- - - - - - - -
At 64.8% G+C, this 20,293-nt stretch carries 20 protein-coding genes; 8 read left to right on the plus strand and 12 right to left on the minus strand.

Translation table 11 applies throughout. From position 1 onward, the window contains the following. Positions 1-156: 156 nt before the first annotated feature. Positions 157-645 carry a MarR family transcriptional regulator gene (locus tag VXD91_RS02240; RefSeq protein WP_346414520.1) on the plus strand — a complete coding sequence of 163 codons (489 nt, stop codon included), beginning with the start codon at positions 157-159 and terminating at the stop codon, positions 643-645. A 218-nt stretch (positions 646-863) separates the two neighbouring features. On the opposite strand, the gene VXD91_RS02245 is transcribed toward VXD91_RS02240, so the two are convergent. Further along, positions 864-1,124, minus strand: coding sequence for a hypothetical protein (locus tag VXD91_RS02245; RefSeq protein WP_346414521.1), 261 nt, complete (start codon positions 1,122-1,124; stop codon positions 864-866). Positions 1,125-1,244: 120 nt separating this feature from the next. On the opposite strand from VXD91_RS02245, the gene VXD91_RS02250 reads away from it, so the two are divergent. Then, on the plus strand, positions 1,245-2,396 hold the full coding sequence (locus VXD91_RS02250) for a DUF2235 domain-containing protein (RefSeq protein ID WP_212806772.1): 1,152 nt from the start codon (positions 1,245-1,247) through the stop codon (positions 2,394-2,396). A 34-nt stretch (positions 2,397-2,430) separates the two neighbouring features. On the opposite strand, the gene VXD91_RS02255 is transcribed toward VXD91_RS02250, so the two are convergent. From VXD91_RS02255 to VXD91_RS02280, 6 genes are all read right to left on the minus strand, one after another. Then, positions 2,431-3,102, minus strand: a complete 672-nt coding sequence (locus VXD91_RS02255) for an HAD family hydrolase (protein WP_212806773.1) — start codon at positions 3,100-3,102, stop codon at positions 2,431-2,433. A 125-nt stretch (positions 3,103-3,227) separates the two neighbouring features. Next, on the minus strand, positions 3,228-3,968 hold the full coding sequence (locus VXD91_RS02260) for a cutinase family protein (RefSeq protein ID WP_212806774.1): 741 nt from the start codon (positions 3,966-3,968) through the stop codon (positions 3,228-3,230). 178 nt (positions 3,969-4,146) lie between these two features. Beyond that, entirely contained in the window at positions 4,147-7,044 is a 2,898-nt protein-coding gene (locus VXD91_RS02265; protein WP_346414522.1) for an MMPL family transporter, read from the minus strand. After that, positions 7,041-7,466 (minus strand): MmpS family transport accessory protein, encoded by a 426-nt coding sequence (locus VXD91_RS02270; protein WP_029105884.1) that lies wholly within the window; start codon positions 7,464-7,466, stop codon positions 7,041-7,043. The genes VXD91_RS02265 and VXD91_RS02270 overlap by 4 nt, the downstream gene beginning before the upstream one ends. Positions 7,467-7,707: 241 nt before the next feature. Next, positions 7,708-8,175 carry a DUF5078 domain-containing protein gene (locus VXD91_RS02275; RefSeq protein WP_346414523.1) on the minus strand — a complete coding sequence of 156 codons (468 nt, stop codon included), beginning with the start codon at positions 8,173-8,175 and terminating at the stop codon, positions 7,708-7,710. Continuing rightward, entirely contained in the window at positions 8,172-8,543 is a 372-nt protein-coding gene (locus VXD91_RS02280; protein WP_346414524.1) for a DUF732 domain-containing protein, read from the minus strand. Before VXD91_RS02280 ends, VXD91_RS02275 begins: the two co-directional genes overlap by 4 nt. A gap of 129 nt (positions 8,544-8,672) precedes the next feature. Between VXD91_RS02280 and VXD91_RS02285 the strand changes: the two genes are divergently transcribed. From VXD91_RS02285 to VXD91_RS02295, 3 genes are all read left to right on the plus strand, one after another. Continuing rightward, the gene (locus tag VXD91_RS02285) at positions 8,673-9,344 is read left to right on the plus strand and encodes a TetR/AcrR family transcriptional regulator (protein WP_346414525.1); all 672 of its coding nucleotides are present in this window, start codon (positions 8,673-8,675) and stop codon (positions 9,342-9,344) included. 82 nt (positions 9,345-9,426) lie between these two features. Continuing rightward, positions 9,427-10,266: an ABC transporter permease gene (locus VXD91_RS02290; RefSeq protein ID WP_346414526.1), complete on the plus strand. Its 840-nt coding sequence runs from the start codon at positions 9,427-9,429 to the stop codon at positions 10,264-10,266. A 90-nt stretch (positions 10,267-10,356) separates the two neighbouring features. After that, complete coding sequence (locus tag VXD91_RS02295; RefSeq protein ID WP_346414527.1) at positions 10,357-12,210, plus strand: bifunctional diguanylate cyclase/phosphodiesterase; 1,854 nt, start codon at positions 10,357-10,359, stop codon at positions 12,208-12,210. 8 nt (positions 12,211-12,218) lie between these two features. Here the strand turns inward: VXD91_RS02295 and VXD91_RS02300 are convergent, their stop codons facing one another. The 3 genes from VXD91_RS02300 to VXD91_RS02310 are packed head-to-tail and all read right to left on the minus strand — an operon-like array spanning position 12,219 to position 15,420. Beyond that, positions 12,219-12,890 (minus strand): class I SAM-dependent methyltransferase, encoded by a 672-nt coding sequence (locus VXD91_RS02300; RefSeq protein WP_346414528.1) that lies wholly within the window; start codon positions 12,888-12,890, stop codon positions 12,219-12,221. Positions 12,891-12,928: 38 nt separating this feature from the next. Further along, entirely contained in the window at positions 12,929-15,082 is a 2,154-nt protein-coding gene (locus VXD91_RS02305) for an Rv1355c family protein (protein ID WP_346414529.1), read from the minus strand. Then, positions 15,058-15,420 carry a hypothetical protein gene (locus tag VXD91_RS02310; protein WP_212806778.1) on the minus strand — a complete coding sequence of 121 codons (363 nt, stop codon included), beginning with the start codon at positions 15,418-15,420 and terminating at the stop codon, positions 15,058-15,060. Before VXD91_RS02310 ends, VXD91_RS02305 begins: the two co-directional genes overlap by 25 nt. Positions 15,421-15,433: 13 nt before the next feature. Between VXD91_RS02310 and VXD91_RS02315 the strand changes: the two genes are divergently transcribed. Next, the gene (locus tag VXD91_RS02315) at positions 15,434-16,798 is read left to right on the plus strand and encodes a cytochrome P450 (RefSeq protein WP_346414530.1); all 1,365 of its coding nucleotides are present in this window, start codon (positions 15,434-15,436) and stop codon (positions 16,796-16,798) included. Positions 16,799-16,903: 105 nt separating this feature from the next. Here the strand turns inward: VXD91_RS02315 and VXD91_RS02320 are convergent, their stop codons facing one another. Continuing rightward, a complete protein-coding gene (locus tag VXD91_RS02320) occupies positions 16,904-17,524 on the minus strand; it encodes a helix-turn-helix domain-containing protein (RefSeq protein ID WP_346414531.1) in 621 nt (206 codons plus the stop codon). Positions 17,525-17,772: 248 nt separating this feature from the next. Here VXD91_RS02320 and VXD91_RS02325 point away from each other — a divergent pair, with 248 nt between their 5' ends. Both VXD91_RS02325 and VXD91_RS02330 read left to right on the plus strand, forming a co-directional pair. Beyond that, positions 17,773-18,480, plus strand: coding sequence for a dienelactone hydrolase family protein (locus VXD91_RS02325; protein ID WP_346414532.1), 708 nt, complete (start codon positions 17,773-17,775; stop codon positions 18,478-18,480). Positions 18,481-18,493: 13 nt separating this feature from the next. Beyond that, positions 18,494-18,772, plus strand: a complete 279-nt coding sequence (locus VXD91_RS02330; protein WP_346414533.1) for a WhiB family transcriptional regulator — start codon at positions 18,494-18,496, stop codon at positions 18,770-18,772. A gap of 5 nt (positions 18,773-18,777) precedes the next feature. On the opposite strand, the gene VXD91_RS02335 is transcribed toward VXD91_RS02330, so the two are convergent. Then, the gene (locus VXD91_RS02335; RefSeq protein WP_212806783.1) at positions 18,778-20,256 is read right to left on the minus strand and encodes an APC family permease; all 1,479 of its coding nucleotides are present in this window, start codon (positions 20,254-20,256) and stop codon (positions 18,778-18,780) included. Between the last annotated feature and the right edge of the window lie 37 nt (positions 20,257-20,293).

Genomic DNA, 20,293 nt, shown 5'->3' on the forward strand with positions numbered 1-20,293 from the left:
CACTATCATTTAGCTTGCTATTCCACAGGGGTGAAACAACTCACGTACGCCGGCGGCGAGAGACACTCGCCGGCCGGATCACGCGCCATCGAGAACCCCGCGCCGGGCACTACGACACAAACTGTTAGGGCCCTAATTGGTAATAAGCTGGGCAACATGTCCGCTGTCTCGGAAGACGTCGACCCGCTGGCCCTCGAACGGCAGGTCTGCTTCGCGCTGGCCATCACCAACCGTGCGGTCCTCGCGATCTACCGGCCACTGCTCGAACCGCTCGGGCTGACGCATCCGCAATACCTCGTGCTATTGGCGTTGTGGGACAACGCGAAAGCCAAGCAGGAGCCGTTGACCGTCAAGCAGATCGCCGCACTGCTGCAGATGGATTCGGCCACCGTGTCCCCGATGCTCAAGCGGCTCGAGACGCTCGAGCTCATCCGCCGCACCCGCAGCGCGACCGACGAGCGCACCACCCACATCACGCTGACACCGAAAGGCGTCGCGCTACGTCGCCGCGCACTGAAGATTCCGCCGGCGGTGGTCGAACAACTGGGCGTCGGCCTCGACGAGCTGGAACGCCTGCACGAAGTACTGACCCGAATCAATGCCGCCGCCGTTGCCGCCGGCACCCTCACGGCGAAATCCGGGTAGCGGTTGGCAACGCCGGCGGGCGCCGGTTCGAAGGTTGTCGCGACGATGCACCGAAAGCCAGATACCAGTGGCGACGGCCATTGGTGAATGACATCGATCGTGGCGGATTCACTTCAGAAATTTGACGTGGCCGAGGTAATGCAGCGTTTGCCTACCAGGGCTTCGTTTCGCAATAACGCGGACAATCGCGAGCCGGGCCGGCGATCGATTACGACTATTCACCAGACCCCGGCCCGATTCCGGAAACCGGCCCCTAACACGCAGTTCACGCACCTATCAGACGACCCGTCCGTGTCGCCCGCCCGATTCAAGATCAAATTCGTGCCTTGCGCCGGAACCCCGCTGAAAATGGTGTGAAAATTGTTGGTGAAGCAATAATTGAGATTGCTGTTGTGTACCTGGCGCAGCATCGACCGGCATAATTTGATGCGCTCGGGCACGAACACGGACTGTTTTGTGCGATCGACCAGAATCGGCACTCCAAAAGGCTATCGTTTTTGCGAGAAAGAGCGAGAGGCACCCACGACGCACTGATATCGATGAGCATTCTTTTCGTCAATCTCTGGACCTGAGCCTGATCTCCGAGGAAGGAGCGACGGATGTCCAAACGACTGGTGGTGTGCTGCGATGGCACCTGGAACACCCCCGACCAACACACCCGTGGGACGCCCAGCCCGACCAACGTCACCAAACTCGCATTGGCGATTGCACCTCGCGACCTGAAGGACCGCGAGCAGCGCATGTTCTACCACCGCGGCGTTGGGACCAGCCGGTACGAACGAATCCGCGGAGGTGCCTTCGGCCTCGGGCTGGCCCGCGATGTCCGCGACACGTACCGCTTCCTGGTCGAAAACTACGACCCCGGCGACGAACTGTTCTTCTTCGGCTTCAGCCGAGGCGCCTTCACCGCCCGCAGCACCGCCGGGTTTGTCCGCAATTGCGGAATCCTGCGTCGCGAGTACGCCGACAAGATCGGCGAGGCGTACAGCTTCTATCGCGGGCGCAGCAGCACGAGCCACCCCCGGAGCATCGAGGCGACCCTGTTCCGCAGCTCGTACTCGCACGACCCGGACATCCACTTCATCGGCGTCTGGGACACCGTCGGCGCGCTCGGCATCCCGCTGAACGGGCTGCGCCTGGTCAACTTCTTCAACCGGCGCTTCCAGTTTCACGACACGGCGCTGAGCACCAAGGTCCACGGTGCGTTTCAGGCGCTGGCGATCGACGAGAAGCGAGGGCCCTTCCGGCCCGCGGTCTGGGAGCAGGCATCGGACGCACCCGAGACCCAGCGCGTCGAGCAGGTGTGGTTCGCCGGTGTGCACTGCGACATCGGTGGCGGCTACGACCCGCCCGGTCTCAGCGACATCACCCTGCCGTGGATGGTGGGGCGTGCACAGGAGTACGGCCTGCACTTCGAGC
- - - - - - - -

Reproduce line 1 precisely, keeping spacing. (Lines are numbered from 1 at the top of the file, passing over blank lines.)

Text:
At 64.8% G+C, this 20,293-nt stretch carries 20 protein-coding genes; 8 read left to right on the plus strand and 12 right to left on the minus strand.